15. I disagree with this, I think its better to research the places you are are applying to and find something specific about that firm that interests you (cases they've worked, charities they are involved in, events they host, etc.). This is especially true when your application sets you apart from other applicants in a potentially negative way. If a person in OPs shoes can directly tie their own skills to the exact things a firm does or stands for their application instantly becomes more compelling. Doing this requires significant time and effort, and would not be easily transferred across 100s of applications in a short time frame. I also agree that a month is too soon to stress about not finding success in your shoes. Your network is going to be your best friend in your situation, and you should utilize it. Start connecting with people you went to school with, try and arrange coffee meetings with firms to chat about your interest in getting back into the legal field, contact the bar and law society and see of you can attend some of their events. If you get a meeting, treat it like an interview even if they say they aren't hiring, be prepared with knowledge about their firm and the person you meet with where possible, and be prepared to talk about why you waited to pursue a legal career. I think a lot of lawyers in firms may struggle to understand your path - ie. why you went to law school and then didn't pursue law. They may assume you did so because you couldn't find a job. You'll want to negate that idea if you can. Follow up with every person you meet to thank them for their time and if the meeting went well, tell them so (with reasons you think so). You can also express an interest in working for them, and include your resume and customized cover letter. When you say "train the competition" do you mean you plan to article and then go out on your own? If so, I would consider pursuing larger and midsize firms (which may be even more challenging since thats where the recent grads tend to flock). Articling students are a big investment for small firms to take on, and they are less inclined to take on that investment for someone who isn't planning to stick around and earn them back their invested time and money. Personally, I think it would be a good idea to spend your first few years after call in a state of continued learning from more experienced practitioners, but I know of lawyers who struck out on their own early in their careers who have made it work. Lastly, it may be an option to offer to article for no/low salary and cover your own PLTC costs if the goal is simply to get called. This should be a last resort, because I think even articling students deserve fair compensation, but its an option.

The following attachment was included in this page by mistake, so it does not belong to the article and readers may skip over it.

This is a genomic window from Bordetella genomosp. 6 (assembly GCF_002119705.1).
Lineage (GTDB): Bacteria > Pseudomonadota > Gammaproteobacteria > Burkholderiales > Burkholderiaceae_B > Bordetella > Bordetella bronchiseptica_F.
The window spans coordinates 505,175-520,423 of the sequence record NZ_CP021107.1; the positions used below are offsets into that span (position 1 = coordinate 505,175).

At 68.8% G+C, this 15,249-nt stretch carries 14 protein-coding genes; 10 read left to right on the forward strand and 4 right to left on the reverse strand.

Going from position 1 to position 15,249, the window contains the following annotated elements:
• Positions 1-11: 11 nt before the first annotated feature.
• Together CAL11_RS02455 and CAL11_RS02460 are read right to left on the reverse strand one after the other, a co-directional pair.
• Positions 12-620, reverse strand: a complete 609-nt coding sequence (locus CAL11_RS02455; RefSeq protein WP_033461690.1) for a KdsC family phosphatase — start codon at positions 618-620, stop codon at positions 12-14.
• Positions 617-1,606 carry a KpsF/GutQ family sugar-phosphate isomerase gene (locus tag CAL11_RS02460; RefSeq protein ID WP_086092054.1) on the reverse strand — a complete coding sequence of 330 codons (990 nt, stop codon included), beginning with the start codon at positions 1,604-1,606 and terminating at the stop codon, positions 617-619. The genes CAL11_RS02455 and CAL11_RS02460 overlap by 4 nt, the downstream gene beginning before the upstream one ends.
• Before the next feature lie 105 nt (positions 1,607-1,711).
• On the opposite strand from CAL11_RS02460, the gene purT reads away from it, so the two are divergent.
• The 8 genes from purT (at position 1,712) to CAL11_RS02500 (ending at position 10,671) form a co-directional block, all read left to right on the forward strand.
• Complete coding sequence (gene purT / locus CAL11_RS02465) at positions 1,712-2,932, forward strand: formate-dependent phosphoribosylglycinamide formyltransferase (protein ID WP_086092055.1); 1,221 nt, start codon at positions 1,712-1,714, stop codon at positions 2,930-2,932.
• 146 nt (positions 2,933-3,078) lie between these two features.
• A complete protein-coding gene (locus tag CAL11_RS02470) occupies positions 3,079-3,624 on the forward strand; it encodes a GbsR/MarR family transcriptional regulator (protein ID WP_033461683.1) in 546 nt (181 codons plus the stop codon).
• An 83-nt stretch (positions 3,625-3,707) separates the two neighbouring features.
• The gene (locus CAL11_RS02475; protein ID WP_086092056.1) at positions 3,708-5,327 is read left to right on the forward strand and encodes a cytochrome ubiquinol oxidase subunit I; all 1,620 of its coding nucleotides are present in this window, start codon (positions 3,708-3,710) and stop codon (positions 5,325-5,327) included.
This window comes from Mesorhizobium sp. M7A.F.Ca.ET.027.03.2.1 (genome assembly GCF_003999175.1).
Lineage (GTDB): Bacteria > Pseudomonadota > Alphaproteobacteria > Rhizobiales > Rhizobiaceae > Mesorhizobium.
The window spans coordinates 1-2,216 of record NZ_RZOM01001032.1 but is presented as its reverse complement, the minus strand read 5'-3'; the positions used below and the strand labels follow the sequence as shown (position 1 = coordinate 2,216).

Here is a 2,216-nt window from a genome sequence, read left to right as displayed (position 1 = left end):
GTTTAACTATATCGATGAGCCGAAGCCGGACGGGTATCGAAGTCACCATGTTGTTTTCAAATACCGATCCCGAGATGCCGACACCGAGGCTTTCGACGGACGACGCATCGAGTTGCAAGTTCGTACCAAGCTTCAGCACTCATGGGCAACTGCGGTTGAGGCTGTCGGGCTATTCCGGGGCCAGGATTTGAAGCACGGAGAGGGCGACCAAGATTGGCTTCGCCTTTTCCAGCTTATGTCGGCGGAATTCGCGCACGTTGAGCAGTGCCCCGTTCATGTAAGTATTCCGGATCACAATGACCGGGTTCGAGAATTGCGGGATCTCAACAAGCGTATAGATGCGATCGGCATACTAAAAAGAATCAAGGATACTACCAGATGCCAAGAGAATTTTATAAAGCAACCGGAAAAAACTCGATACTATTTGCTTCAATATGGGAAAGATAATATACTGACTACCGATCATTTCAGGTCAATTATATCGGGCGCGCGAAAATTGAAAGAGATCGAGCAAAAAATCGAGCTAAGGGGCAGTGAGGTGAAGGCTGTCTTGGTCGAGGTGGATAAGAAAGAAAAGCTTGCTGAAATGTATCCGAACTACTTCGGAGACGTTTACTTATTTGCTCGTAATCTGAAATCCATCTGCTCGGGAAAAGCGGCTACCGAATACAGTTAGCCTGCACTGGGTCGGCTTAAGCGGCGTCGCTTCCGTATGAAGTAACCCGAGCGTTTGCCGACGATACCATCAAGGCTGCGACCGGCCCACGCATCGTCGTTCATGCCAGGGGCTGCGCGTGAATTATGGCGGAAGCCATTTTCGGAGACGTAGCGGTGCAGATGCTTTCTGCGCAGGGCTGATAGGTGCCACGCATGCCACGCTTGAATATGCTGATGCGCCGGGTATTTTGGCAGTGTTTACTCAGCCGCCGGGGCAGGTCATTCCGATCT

16. I think you're overthinking it. Take what you want to, which should be based on what you're interested in learning.
  17. At U of A my grades for the fall term in my final year were requested and factored in, my grades for the winter term were not.
  18. tl;dr - give lots of notice if your role is difficult to transition I was in an upper management position at the place I worked before law school. I had worked there for 10 years and my undergrad was from Athabasca University, so my employer was going to be my best bet for a glowing reference letter for scholarships, bursaries and admissions. For that, and for courtesy reasons, it seemed there was no way around involving my employer in the process right from the time I made the firm decision to apply. I took my boss for lunch in July before I applied and told him very informally about my plans to pursue law school and what I felt the timeline for that might look like, getting his feedback in the process on who he felt could take on parts of my job and where we may need to hire new people. At this point I had not yet applied, had not written the LSAT, and still had 12 classes left to finish my bachelors degree. A couple of days after the informal lunch I presented my boss with a transition plan that included formal notice for a reduction in hours commencing in October that would allow me a) to not be always available as a crutch for the people I was transitioning my work to and b) 6 months to finish the 12 classes and 8 weeks to prep for the last LSAT of the cycle. The original plan had me finishing up work completely on May 1, but this later got extended to May 30 to ensure that everything was rolled over successfully. I also offered to work on a contract basis over the summer if there were issues after I left, and ended up doing about 30 hours of consult work between between leaving work and starting school. I understand that not everyone can put all their eggs in one basket like that before they've got an acceptance, but my fallback plan if I didn't get into law on the first try was to apply into the MBA program (later application date + greater chance at acceptance) and then apply into the joint MBA/JD program the following year. Either way I was leaving to go back to school. Point is - I don't regret giving a lot of notice at all, and I get the impression that it strengthened both my boss's and my various successors' opinions of me. At no point did I feel like there was a risk they would cut me early. In fact, I know they will use me if I go into corporate/commercial, I know several people from there are waiting to bring their legal work from various practice areas over to me, and if I hadn't landed a summer job at a law firm I could've gone back there in an audit/consulting capacity all summer. As to your concerns about them putting things off, this was common where I worked as well, which is why I laid out the transition plan for them. I would highly recommend doing this and getting actively involved in your own exit.